But all of this spending on advertising points to an often-overlooked fact: the Leader represented a way for Black-owned businesses, which were flourishing at that time, to reach their potential customers directly. Long before social media and micro-targeting, before television and even radio, local newspapers were both fountains of information of local interest and a window to the wider world for many readers.
And speaking of social media, a flip through the pages of the Leader reveals another important, often-overlooked function many local newspapers served for their readers, right up until the dawn of websites like Facebook and Instagram: documenting the comings-and-goings of the the people in the communities they covered. Obituaries, weddings, and birth announcements are relatively few (not many of those happen in a small town in a given week, then or now) compared to items like, “Miss Willie Thompson returned to the Lincoln school at Marion last week, where she goes to enter upon her senior year.”
Patent medicines and mentions of schools and businesses that closed years ago aren’t the only identifiers that the Leader comes from a different era. At that time in American culture, there had been a prolonged explosion of membership in lodges, fraternal orders, and other societies. Some of these are still around. Some, like the “I.O.B. and S. of C.,” of which the Leader coincidentally identifies itself as the official organ, have vanished almost entirely.
J. L. Christian, W.S., and Mrs. Sue Allen, B.Q., of Hopewell Lodge, I.O.B. and S. of C. published an announcement inviting visiting members to attend their meeting on the first and third Monday night of the month at 7:30. No clue is given as to what I.O.B. and S. of C. stands for, but the society was likely a form of mutual aid society structured within a lodge system.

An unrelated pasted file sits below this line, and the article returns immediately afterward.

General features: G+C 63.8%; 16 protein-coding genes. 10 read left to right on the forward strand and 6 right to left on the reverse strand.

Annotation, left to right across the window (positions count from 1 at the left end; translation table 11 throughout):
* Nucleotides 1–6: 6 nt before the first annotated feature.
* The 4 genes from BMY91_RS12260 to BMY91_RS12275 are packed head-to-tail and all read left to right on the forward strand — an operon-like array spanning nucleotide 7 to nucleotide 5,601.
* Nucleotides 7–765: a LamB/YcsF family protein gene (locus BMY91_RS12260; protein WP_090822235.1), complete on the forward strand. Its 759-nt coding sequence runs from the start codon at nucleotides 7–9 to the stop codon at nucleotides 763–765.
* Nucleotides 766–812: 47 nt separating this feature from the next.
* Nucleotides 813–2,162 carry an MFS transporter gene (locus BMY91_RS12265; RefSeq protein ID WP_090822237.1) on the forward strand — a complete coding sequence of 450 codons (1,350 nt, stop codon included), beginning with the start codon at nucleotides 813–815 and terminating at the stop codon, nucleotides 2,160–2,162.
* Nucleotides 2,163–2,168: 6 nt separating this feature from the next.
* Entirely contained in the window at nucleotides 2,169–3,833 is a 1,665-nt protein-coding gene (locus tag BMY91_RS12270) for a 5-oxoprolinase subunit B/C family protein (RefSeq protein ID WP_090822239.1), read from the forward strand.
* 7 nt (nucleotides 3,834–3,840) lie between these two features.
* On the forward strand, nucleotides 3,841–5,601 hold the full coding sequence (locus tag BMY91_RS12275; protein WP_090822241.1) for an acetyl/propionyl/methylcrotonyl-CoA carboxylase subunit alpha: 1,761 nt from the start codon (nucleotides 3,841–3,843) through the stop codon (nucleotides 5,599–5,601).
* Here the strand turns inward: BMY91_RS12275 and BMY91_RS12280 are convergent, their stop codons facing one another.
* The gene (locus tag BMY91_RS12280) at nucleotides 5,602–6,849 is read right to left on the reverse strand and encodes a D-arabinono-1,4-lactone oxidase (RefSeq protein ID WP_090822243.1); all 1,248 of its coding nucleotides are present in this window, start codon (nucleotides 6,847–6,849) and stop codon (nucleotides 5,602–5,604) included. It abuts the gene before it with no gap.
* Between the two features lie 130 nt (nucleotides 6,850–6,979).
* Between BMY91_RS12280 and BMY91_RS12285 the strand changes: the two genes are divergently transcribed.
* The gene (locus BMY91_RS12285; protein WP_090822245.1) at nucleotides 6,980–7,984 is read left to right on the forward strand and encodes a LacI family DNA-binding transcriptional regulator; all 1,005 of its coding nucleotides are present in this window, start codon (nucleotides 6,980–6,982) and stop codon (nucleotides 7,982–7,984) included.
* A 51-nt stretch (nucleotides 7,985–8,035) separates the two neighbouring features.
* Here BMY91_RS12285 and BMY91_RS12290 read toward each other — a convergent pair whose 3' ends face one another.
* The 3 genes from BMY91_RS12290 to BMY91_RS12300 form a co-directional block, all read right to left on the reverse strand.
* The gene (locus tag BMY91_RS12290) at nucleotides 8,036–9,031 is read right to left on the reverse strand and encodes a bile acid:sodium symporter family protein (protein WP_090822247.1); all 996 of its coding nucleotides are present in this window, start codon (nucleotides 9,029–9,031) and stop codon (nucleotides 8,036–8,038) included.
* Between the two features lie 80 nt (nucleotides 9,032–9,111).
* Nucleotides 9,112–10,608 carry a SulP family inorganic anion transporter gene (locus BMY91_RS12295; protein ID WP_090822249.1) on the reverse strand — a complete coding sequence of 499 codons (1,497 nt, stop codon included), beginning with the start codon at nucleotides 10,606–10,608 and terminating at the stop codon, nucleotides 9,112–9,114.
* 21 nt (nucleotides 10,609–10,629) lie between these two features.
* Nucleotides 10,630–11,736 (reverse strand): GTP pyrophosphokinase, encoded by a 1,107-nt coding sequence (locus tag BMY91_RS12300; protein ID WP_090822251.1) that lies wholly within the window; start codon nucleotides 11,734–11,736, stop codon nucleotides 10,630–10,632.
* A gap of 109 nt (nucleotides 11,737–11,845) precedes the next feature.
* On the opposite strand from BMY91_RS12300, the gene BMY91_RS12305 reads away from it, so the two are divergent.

Organizations like the Freemasons, with their commitment to aid a brother in need, gave inspiration in the late 19th and early 20th centuries to a widespread system of “lodges” founded mainly for the mutual social support they could offer. In the days before insurance, these lodges, whose members wore regalia including aprons and white gloves like their Masonic counterparts, and who had their own titles and rituals, would collect dues that could be distributed to members as aid in the event of sickness, disaster, or to bury the dead.
Unionbell Lodge, another I.O.B. and S of C. lodge, met on the first and third Tuesday nights of each month at 7:30 at Atwaters’ Hall. St. Paul Lodge, another lodge of the same society, located in Moundville, announces its twice-monthly Friday night meetings, led by W.G. Gaines, Mrs. Ella Richard, and Mrs. Hattie Stewart.
A later edition of the paper mentions that Fairhope lodge, yet another lodge of the I.O.B. and S. of C., is adding new members rapidly. Fairhope, better known as the Fairhope Benevolent Society, is located between Uniontown and Faunsdale, near the Perry-Hale county line. It is the organization whose annual reunion took on a life of its own over the centuries and grew into the event now known as Footwash.
Other lodges, as well, catalogue their meetings in its pages: “Knights of Pythias Union Lodge No. 38 meets every first and third Thursday nights at the castle hall, 7:30 o’clock, in the school house building; all visiting brethren are cordially invited.”
There was an Odd Fellows lodge meeting regularly (See J.L. Christian or W.E. Freeman for more information on that), two Odd Fellows women’s auxiliaries: the I.O.O. Calanthe under the leadership of Mrs. A.L. Banks, W.C., and Mrs. Pearl Phillips, R. of D., and the Household of Ruth, led by Mrs. R.E. Pitts, M.N.G., and Mrs. Lula Shaw, W.R.